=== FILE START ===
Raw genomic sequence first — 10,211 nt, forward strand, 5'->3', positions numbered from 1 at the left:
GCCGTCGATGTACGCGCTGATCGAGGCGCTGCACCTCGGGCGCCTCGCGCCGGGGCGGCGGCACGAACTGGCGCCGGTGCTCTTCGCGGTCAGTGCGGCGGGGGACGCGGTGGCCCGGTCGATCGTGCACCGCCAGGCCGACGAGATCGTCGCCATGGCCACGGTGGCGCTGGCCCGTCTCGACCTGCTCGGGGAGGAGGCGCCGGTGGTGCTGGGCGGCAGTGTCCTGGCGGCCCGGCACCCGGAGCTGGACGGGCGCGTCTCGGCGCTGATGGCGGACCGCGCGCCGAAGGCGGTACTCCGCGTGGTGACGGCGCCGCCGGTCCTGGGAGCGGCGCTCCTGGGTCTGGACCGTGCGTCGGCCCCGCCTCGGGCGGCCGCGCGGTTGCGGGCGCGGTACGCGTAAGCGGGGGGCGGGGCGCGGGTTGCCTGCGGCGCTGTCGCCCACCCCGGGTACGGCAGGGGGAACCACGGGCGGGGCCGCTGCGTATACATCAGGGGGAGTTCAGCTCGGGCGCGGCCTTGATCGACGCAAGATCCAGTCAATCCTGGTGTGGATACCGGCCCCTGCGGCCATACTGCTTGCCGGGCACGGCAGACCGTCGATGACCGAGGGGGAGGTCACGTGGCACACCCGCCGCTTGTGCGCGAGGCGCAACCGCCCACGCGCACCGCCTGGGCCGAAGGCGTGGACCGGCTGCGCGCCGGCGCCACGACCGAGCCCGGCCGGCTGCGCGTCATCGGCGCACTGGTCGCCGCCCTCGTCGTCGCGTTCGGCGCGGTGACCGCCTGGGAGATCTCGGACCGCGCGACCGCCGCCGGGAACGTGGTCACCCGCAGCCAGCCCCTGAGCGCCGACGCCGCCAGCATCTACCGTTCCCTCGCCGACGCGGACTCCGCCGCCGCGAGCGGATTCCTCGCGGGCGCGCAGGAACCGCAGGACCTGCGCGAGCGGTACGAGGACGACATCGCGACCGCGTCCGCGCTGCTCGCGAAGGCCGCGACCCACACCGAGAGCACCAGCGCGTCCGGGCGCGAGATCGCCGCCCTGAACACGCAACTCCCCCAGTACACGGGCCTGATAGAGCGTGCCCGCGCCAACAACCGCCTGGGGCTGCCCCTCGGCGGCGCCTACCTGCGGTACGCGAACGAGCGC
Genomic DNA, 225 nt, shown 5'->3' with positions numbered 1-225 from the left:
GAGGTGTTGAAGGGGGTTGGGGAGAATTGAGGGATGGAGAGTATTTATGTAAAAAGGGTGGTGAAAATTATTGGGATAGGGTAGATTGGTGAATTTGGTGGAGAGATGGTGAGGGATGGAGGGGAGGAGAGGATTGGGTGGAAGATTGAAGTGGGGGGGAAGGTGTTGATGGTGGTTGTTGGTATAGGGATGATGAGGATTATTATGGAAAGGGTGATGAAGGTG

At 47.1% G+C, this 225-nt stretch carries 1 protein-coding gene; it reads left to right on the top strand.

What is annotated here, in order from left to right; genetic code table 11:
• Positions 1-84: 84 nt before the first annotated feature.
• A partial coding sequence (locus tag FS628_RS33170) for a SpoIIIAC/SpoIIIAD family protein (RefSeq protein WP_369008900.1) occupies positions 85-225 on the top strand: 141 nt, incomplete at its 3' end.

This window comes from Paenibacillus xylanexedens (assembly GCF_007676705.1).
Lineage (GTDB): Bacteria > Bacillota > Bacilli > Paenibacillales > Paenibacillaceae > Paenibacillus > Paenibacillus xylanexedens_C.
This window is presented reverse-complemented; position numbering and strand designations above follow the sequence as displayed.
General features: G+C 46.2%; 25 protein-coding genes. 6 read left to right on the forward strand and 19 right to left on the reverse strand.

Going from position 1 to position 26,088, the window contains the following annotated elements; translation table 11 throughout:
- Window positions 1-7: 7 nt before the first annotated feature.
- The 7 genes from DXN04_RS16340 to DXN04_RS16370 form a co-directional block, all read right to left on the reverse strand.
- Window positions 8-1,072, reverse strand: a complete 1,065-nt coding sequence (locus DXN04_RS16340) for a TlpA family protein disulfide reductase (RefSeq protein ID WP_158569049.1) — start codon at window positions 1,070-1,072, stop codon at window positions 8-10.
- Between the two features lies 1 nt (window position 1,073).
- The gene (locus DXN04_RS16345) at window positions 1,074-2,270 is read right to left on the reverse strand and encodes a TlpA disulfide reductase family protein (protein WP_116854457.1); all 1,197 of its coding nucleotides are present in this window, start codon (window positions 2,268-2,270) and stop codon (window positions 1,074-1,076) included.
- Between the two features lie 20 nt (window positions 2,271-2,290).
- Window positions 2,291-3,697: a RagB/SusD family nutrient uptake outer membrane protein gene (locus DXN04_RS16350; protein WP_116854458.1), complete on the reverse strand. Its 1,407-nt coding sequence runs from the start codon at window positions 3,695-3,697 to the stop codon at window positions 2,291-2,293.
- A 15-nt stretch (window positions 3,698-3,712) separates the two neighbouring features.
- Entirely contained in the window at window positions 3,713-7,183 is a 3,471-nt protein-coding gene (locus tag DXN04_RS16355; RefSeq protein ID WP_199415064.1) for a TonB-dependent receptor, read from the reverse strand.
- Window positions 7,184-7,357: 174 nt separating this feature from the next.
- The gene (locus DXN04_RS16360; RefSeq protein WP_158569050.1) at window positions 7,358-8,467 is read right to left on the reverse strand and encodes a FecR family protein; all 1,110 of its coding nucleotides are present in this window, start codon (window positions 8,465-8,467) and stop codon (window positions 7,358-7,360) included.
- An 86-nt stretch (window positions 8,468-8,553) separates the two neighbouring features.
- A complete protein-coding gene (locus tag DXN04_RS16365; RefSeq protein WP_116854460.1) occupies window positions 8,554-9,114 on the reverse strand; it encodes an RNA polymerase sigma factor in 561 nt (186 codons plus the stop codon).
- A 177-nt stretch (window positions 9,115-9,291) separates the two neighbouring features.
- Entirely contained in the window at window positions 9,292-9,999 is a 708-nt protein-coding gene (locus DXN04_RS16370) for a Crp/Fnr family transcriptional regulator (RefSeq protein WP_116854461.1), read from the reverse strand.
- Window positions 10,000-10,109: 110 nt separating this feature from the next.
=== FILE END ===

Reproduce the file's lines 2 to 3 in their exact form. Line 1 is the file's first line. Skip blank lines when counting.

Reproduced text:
GCCGTCGATGTACGCGCTGATCGAGGCGCTGCACCTCGGGCGCCTCGCGCCGGGGCGGCGGCACGAACTGGCGCCGGTGCTCTTCGCGGTCAGTGCGGCGGGGGACGCGGTGGCCCGGTCGATCGTGCACCGCCAGGCCGACGAGATCGTCGCCATGGCCACGGTGGCGCTGGCCCGTCTCGACCTGCTCGGGGAGGAGGCGCCGGTGGTGCTGGGCGGCAGTGTCCTGGCGGCCCGGCACCCGGAGCTGGACGGGCGCGTCTCGGCGCTGATGGCGGACCGCGCGCCGAAGGCGGTACTCCGCGTGGTGACGGCGCCGCCGGTCCTGGGAGCGGCGCTCCTGGGTCTGGACCGTGCGTCGGCCCCGCCTCGGGCGGCCGCGCGGTTGCGGGCGCGGTACGCGTAAGCGGGGGGCGGGGCGCGGGTTGCCTGCGGCGCTGTCGCCCACCCCGGGTACGGCAGGGGGAACCACGGGCGGGGCCGCTGCGTATACATCAGGGGGAGTTCAGCTCGGGCGCGGCCTTGATCGACGCAAGATCCAGTCAATCCTGGTGTGGATACCGGCCCCTGCGGCCATACTGCTTGCCGGGCACGGCAGACCGTCGATGACCGAGGGGGAGGTCACGTGGCACACCCGCCGCTTGTGCGCGAGGCGCAACCGCCCACGCGCACCGCCTGGGCCGAAGGCGTGGACCGGCTGCGCGCCGGCGCCACGACCGAGCCCGGCCGGCTGCGCGTCATCGGCGCACTGGTCGCCGCCCTCGTCGTCGCGTTCGGCGCGGTGACCGCCTGGGAGATCTCGGACCGCGCGACCGCCGCCGGGAACGTGGTCACCCGCAGCCAGCCCCTGAGCGCCGACGCCGCCAGCATCTACCGTTCCCTCGCCGACGCGGACTCCGCCGCCGCGAGCGGATTCCTCGCGGGCGCGCAGGAACCGCAGGACCTGCGCGAGCGGTACGAGGACGACATCGCGACCGCGTCCGCGCTGCTCGCGAAGGCCGCGACCCACACCGAGAGCACCAGCGCGTCCGGGCGCGAGATCGCCGCCCTGAACACGCAACTCCCCCAGTACACGGGCCTGATAGAGCGTGCCCGCGCCAACAACCGCCTGGGGCTGCCCCTCGGCGGCGCCTACCTGCGGTACGCGAACGAGCGC
Genomic DNA, 225 nt, shown 5'->3' with positions numbered 1-225 from the left: